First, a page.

This document describes the steps to configure a Cisco IXM LoRaWAN receiver in standalone mode, and configure the Semtech packet forwarder. For use with xDP. This is not currently a Cisco supported configuration.

This guide is based on the following:

Other useful information:

The hardware installation guide can be found here:

High level steps

  1. Set IXM to “standalone mode”
  2. Configure IXM authentication
  3. Configure network settings
  4. Configure Radio + GPS
  5. Configure the packet forwarder

1. Set the IXM to “standalone mode”

We first need to set the IXM into standalone mode so that we can provide it with a static IP, disable tunnelling and disable DHCP. Removing DHCP for critical network elements behind an unreliable network eliminates a layer of complexity when troubleshooting.

We can check to see if the IXM is in ‘virtual-lpwa’ mode or ‘standalone’ by plugging in your serial console cable to the console port and observing what prompt the IXM returns. If the IXM returns Gateway> then the IXM is already in standalone mode and you can skip to step 2. If the IXM returns a standard linux terminal prompt then login to the IOS router that the IXM to be connected with via ssh or the console port (the IR829 is an example of such a router).

Warning, after the IXM switches to standalone mode you will not have ssh access into the IXM. Ensure you have access to the console of the IXM.

Enter the following commands:

IR829> enable
IR829# virtual-lpwa 1 modem standalone mode enable
IR829# exit

2. Configure IXM Authentication

When in standalone mode, the IXM requires its own credentials.

Connect the console cable to the IXM and use a serial comms program to connect at 115,200 baud e.g. screen ala screen /dev/cu.usbserial 115200 (depending on the device).

<you may need to hit return>
Gateway> enable
Gateway# configure terminal
Gateway(config)# enable secret <password>
Gateway(config)# username <username> password <password>
Gateway# exit
Gateway# copy running-config startup-config

3. Configure Network settings

While remaining connected to the IXM via the console, we now declare the addresses on the network to connect with.

Set a static IP default Gateway, and DNS

Enter the following (use interface ? to list the available interfaces - you’ll typically want interface FastEthernet 0/1):

Gateway# configure terminal 
Gateway(config)# interface <interface>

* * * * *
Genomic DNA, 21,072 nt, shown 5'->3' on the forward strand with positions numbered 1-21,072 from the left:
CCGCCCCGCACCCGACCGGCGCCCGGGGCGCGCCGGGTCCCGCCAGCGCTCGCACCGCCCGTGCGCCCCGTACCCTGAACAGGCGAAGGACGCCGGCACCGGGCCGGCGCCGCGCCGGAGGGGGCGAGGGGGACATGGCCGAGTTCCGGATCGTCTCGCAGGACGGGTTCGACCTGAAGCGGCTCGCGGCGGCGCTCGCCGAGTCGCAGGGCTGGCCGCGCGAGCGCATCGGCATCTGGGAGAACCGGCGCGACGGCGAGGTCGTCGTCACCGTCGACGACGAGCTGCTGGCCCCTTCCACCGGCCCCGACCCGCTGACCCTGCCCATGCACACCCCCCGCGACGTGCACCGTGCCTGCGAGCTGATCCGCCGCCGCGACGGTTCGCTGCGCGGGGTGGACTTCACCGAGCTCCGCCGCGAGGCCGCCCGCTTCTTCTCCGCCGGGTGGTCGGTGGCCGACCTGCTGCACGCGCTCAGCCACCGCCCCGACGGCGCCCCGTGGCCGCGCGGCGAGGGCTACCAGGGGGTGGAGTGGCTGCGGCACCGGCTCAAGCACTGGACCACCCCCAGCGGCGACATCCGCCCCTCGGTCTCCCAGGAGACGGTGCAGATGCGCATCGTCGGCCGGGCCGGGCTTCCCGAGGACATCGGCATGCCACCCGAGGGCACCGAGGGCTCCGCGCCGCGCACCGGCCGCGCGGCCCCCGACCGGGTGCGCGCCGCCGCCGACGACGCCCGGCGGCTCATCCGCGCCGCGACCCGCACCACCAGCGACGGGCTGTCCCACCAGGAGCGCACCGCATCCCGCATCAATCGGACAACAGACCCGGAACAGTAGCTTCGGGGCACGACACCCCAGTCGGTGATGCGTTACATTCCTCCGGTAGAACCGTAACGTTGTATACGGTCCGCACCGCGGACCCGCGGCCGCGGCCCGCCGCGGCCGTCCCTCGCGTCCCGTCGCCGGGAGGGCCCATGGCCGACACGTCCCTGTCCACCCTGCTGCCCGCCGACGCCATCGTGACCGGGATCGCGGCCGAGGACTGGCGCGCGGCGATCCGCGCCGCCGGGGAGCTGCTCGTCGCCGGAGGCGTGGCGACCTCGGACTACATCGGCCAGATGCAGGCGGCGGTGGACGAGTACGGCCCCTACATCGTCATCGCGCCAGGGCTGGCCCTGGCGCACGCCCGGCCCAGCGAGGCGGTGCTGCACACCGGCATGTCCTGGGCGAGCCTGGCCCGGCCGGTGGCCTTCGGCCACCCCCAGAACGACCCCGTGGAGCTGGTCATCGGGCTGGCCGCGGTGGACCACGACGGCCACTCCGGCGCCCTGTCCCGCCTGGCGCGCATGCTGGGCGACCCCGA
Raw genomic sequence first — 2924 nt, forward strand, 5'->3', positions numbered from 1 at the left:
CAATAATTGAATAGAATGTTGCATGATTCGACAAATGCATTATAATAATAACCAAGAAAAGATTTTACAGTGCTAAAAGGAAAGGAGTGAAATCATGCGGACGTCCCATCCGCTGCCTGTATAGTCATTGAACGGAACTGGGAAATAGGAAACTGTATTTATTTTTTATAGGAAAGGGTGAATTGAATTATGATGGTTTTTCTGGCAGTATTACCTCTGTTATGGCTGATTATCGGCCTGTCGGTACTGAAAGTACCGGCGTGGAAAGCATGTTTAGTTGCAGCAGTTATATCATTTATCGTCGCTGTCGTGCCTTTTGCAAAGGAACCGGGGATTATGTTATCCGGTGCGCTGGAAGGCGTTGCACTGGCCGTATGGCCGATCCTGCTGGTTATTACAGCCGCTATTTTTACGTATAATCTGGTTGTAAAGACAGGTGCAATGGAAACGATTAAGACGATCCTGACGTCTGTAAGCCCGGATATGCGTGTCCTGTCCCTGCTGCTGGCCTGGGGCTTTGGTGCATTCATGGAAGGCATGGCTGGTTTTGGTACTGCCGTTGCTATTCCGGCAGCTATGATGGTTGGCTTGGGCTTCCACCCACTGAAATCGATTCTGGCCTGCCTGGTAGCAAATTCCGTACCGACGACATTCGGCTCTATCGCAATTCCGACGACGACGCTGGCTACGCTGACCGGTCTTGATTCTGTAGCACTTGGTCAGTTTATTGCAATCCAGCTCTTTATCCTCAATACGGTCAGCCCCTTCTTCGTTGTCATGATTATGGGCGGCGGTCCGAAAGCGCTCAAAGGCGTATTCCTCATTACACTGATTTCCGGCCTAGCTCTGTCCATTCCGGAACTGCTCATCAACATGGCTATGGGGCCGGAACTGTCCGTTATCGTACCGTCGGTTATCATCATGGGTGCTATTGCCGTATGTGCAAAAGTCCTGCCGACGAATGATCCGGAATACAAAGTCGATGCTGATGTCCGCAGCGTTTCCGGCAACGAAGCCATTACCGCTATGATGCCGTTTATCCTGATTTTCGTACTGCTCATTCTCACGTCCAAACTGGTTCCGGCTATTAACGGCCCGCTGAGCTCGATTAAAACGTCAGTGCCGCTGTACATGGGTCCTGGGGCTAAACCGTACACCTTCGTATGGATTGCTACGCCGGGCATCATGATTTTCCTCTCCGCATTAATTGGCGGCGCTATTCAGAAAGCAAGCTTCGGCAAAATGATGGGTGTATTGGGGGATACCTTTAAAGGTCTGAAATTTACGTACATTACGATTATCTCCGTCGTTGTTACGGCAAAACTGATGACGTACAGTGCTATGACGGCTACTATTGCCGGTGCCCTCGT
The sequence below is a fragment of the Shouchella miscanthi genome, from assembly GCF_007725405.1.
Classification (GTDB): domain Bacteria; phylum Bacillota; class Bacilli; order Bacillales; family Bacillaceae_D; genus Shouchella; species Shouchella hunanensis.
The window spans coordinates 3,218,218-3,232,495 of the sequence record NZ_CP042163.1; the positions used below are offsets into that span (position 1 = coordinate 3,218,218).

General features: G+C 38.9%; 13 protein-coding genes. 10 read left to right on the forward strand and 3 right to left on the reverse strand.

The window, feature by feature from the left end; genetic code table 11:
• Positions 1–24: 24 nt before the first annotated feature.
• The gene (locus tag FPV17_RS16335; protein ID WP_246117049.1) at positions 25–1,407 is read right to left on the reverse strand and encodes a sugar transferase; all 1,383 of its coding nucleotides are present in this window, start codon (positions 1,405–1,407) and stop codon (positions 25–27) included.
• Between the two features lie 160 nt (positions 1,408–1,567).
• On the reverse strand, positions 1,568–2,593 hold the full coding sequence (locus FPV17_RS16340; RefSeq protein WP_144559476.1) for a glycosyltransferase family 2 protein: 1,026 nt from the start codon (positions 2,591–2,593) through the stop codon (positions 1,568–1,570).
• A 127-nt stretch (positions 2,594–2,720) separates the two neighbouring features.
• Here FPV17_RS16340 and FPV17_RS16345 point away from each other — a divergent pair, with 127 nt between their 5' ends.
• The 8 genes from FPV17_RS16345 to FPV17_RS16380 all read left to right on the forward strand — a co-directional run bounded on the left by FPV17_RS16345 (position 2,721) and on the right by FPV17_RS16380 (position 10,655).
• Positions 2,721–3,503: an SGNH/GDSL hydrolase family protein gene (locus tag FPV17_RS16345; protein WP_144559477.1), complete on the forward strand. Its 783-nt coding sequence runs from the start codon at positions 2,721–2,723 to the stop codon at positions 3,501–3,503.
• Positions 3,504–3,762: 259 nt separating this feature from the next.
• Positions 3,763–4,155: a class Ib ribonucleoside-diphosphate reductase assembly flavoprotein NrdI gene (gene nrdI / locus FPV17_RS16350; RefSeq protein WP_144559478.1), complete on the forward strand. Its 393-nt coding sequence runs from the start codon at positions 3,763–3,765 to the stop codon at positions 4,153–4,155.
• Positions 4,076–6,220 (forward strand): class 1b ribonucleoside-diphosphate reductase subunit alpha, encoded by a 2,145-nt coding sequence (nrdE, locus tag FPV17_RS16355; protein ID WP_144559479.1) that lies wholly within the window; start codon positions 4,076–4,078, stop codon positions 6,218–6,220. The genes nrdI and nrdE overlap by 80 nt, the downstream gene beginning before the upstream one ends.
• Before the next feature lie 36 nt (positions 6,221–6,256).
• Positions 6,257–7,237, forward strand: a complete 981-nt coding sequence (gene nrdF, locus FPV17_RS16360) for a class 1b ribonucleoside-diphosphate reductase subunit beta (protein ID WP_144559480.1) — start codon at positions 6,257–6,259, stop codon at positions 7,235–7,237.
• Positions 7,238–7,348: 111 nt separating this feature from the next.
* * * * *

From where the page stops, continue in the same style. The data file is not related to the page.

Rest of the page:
Gateway(config-if)# ip address <ipaddress> <subnetmask>
Gateway(config-if)# exit
Gateway# ip default-gateway <gateway-ipaddress>
Gateway# ip name-server <dns-ipaddress>
Gateway# exit
Gateway# copy running-config startup-config

Test IP Connectivity:

Ping Default Gateway:

Gateway# ping ip <gateway-ipaddress>

Ping outside network:

Gateway# ping ip <dns-ipaddress>

Set hostname, and domain name

Gateway# configure terminal
Gateway(config)# hostname <hostname>
Gateway(config)# ip domain name <domain name>
Gateway(config)# exit

Configure ssh

Gateway# configure terminal
Gateway(config)# crypto key generate rsa
Gateway(config)# ip ssh session 5
Gateway(config)# ip ssh admin-access
Gateway(config)# exit

Enable Radio and GPS

Enable Radio:

Gateway# configure terminal
Gateway(config)# no radio off
Gateway(config)# exit

Enable GPS (if connected):

Gateway# configure terminal
Gateway(config)# gps ubx enable
Gateway(config)# exit

Save config:

Gateway# copy running-config startup-config

To observe Radio:

Gateway# show radio

To observe GPS:

Gateway# show gps log
Gateway# show gps status
Gateway# show gps history

Configure Packet forwarder

Enter the linux shell:

Gateway# request shell container-console

Make a directory where the pktfwd configuration will be located and then move into it:

$ mkdir /etc/pktfwd
$ cd /etc/pktfwd

Write, or move your pktfwd configuration file to this directory.

You can run the pktfwd with the following command for testing:

$ /usr/sbin/pkt_forwarder -c config.json -g/dev/ttyS1

Upload a script to start pktfwd on startup. Save the following script to /etc/init.d/ (taken from The Things Network guide):




start() {
  if [ -f /var/run/$PIDNAME ] && kill -0 $(cat /var/run/$PIDNAME); then
    echo 'Service already running' >&2
    return 1
  echo 'Starting service…' >&2
  start-stop-daemon -S -q -b -p "$PIDFILE" --exec "$SCRIPT" -- -c config.json -g/dev/ttyS1
  echo 'Service started' >&2

stop() {
  if [ ! -f "$PIDFILE" ] || ! kill -0 $(cat "$PIDFILE"); then
    echo 'Service not running' >&2
    return 1
  echo 'Stopping service…' >&2
  kill -15 $(cat "$PIDFILE") && rm -f "$PIDFILE"
  echo 'Service stopped' >&2

uninstall() {
  echo -n "Are you really sure you want to uninstall this service? That cannot be undone. [yes|No] "
  local SURE
  read SURE
  if [ "$SURE" = "yes" ]; then
    rm -f "$PIDFILE"
    echo "Notice: log file is not be removed: '$LOGFILE'" >&2
    update-rc.d -f <NAME> remove
    rm -fv "$0"

case "$1" in
    echo "Usage: $0 {start|stop|restart|uninstall}"

Make it executable:

chmod +x /etc/init.d/

Then type reboot. Verify that your Network Server is being connected to by the packet forwarder.